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Know Thy Enemy Hire a Hacker to Enhance Your Cybersecurity

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though that’s not all it has to worry about. Hackers also managed to extort the company out of an additional $400,000 by threatening to release sensitive personal customer data in an April 21st release.

But wait, there’s more. The BBC reported that one of TalkTalk’s providers (Optus) had also been breached, exposing customer data that could lead to more compromised user information hackers for hire being released.

Now all of this may sound like quite the headache

But it could have been worse. Hackers did manage to release personal data on some of TalkTalk’s users, but the amount that actually ended up in the public domain wasn’t actually very substantial. Of the 4.5 million people who were affected, TalkTalk also claims less than one percent of the overall customer base were affected. TalkTalk has also indicated that a targeted attack led the hackers to do an even better job at securing the data that was in their possession.

Did your business fall prey to a data breach? If so, it’s no surprise that financial infractions are becoming increasingly common. According to a report from Intel Security, phishing attacks that targeted British businesses quadrupled last year, reaching a record high of 2,700.

The attack wave was so great

the United Kingdom government banned all instant messaging platforms for the youth, including Line and WhatsApp, until a “national child safety initiative” could be developed.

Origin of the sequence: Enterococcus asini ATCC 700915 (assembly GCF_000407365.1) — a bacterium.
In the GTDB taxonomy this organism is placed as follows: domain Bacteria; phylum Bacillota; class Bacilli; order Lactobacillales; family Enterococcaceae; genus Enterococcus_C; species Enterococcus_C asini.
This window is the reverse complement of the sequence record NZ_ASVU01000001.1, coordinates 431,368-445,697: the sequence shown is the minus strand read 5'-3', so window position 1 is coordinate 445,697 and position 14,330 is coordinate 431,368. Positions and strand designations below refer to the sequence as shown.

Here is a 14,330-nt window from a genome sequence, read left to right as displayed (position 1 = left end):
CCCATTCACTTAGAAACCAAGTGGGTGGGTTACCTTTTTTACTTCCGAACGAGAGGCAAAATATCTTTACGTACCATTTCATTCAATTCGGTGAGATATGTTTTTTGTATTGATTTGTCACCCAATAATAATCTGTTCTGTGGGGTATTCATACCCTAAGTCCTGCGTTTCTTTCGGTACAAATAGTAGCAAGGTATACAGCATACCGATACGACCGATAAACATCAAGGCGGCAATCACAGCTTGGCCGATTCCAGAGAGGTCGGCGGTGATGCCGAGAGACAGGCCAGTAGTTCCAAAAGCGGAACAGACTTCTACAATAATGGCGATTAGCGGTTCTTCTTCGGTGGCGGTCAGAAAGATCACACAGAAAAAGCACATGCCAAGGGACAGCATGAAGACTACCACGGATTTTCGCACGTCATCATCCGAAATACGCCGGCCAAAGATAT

Here at Computerworld, we’re on a mission to keep our readers and their networks safe. What can you do to ensure that your business isn’t vulnerable to data breaches?

When You Need Help Tackling Cybersecurity, Hire a Hacker to Enhance Your Cybersecurity

The mistake

Hackers broke into Yahoo’s network in 2014 by penetrating its core mail servers. In total, 1 billion email accounts were affected, of which half belonged to users in the United States.

There is no evidence that the data was leaked to the general public. Instead, most of the information was used to gain access to individual user accounts, and Yahoo then failed to notify users in a timely manner, not following existing guidelines set out by the Federal Trade Commission. 

The attack, however, was a serious blow to the brand’s reputation and it quickly became apparent that the network remained insecure. As a result, Yahoo was forced to pay a $35 million penalty in the US for failing to properly protect user data.

Verizon learned of the security breach in 2016, while the company was in the midst of a $4.83 billion acquisition offer for Yahoo. As part of the negotiations, Verizon’s security team conducted an in-depth analysis of the incident, finding that more than 500 million users had been exposed to the same type of data-stealing malware that was used in the Yahoo breach. As a result, the data security problem had been recognized earlier than it should have been, but Yahoo failed to implement security improvements.

Instead of preventing it from happening again, Yahoo continued using its old software and security protocols, and didn’t carry out a full security audit of the company. After the hack, Yahoo simply disabled unencrypted login protocols and required users to enter the security question and password to access their accounts, which proved ineffective.

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